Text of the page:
[2015-10-30 06:19:09.844] security_group_rule_create: 400| curl -X POST -d '{"security_group_rule": {"direction": "ingress", "port_range_max": 9741, "security_group_id": "da06e93b-87a3-4d90-877b-047ab694addb"}}' -> '{"NeutronError": {"message": "Must also specifiy protocol if port range is given.", "type": "SecurityGroupProtocolRequiredWithPorts", "detail": ""}}'
  [2015-10-30 06:19:10.123] security_group_create: 500| curl -X POST -d '{"security_group": {"name": ["Dnwpdv7neAdvhMUcqVyQzlUXpyWyLz6cW2NPPyA6E8Z9FbvO9mVn1hs30rlabVjtVHy6yCQqpEp0xcF1AsWZYAPThstCZYebxKcJaiS7o7fS0GsvG3i8kQwNzOl5F1SiXBxcmywqI9Y6t0ZuarZI787gzDUPpPY0wKZL69Neb87mZxObhzx4sgWHIRGfsrtYTawd6dYXYSeajEDowcr1orVwJ6vY"]}}' -> '{"NeutronError": {"message": "Request Failed: internal server error while processing your request.", "type": "HTTPInternalServerError", "detail": ""}}', /var/log/neutron/q-svc.log
  File "/opt/stack/neutron/neutron/api/v2/", line 83, in resource
    result = method(request=request, **args)
  File "/opt/stack/neutron/neutron/api/v2/", line 391, in create
  File "/opt/stack/neutron/neutron/api/v2/", line 652, in prepare_request_body
  File "/opt/stack/neutron/neutron/extensions/", line 195, in _validate_name_not_default

Network topology after one hour of fuzz test:

Random Network Topology

Interesting features:

  • API description works for block storage (Cinder), image (Glance), network (Neutron) and dns (Designate).
  • Input generator randomly inter-changes types using a "chaos monkey" behavior to abuse the API even more.
  • Health plugin implements custom probe per services.
  • Simple workflow where methods are called in random order. An early version tried to build a graph to walk through the API more efficiently, but it turns out that calling method randomly is efficient enough and it keeps the code much more simple. See this image for a dependency graph of the network API.
  • More importantly, it already found a bunch of security defect like bug #1486565 or bug #1471957. The full list is available in the README.

However, RestFuzz is a proof of concept and it's not ready to be used as an efficient gate mechanism. The next part of this article discusses the limitations reached and what needs to be done to get something awesome!

Limitations and improvments

It's built from the ground up

RestFuzz currently only requires python-requests and PyYAML. A good chunk of the code could use frameworks such as the syntribos and/or gabbi

API description

Managing API descriptions is a great limitation, as the fuzzer will only be as good as the API description. OpenStack really needs to provide us the API description in a unified and consistent format:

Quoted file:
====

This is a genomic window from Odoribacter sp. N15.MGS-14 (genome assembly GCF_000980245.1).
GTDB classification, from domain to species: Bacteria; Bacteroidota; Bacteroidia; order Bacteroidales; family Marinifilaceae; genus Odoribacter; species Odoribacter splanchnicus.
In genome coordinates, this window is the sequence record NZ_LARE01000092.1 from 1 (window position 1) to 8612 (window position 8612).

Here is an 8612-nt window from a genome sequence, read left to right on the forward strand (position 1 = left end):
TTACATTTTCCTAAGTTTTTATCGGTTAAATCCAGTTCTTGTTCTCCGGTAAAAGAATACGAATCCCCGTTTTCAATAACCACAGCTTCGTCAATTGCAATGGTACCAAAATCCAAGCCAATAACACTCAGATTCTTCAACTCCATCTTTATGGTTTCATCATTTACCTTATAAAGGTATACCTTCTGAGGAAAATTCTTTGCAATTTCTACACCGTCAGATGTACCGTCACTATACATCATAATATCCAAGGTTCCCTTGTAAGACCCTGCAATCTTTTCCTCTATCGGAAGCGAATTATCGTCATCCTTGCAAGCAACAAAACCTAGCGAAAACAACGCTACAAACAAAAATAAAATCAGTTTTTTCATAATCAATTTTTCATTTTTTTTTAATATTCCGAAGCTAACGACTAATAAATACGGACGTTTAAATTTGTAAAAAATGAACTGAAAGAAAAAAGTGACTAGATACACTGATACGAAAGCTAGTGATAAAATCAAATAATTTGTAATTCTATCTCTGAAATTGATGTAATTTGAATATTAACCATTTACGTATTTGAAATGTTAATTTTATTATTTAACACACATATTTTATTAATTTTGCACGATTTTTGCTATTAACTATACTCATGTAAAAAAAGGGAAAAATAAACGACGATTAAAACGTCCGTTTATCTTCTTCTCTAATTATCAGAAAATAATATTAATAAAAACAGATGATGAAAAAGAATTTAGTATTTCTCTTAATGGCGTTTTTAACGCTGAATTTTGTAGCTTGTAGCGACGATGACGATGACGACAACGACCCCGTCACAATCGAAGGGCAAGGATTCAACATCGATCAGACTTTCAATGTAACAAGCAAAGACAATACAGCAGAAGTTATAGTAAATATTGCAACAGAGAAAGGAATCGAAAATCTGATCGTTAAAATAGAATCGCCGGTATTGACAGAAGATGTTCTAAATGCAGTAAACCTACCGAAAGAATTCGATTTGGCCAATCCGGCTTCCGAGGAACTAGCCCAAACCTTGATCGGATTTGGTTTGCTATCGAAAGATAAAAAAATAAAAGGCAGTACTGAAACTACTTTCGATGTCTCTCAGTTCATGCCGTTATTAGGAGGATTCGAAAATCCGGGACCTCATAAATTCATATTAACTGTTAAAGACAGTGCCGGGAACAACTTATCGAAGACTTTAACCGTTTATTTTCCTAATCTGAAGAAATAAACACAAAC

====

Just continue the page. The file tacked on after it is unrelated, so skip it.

• API Documentation does not describe the input object precisely enough, making it impossible to use automatically.
  • Service documentation is sporadic and REST API routing is done differently in most OpenStack projects.
  • Command line tools may provide a good base, but they usualy omit unusual parameters and service extensions.

Having an unified API description will give a fuzzer bigger code coverage.

Complex types generation

A formal description of API inputs is a real challenge. Some services like Heat or Sahara can take flat files as input that would requires dedicated input generators. Otherwise, services like Designate need coherent inputs to pass early checks. E.G., the domain name used at zone creation needs to be reused for record creation.

In theory, this limitation could be mitigated using better instruments like guided fuzzing.

Guided fuzzing

A modern fuzzer like American Fuzzy Lop (afl) is able to monitor which instructions are executed by the target program and then use "rock-solid instrumentation-guided genetic algorithm" to produce inputs. In short, afl can generate valid input out of thin air without any description.

However afl is difficult to put in place for network services because it requires services' modification. python-afl bridges the Python interpreter with the fuzzer, and it may be interesting for OpenStack services testing.

Anomalies detection probes

Better watchdog processes could be used in paralel to detect silent logic flaws. Stacktraces and 500 errors most often reveal basic programing flaws. If one of the following actions fail, it's a good sign something is defective:

  • Boot an instance, assign an ip and initiate connection
  • Test methods with expected output like with gabbi
  • Run functional tests

Fuzzer As A Service

A fuzzer could also be implemented as an OpenStack service that integrates nicely with the following components:

  • Compute resources with Nova
  • Database store with Trove
  • Message bus for parallel testing with Zaquar
  • Data processing with Sahara/Sparks


Fuzzing is a powerful strategy to pro-actively detect security issues. Similar to bandit the end goal is to have an automatic test to detect and prevent many kinds of code defect.

While RestFuzz is really just a naïve proof of concept, it nonetheless indicated important limitations such as the lack of API description. I would appreciate feedback and further would like to create an upstream community to implement OpenStack fuzz testing.

This effort could start as an offline process with automatic reporting of traceback and 500 errors. But ultimately this really needs to be used as a gating system to prevent erroneous commits to be released.

I'd like to thank fellow Red Hat engineers Gonéri Le Bouder, Michael McCune, and George Peristerakis for their support and early reviews.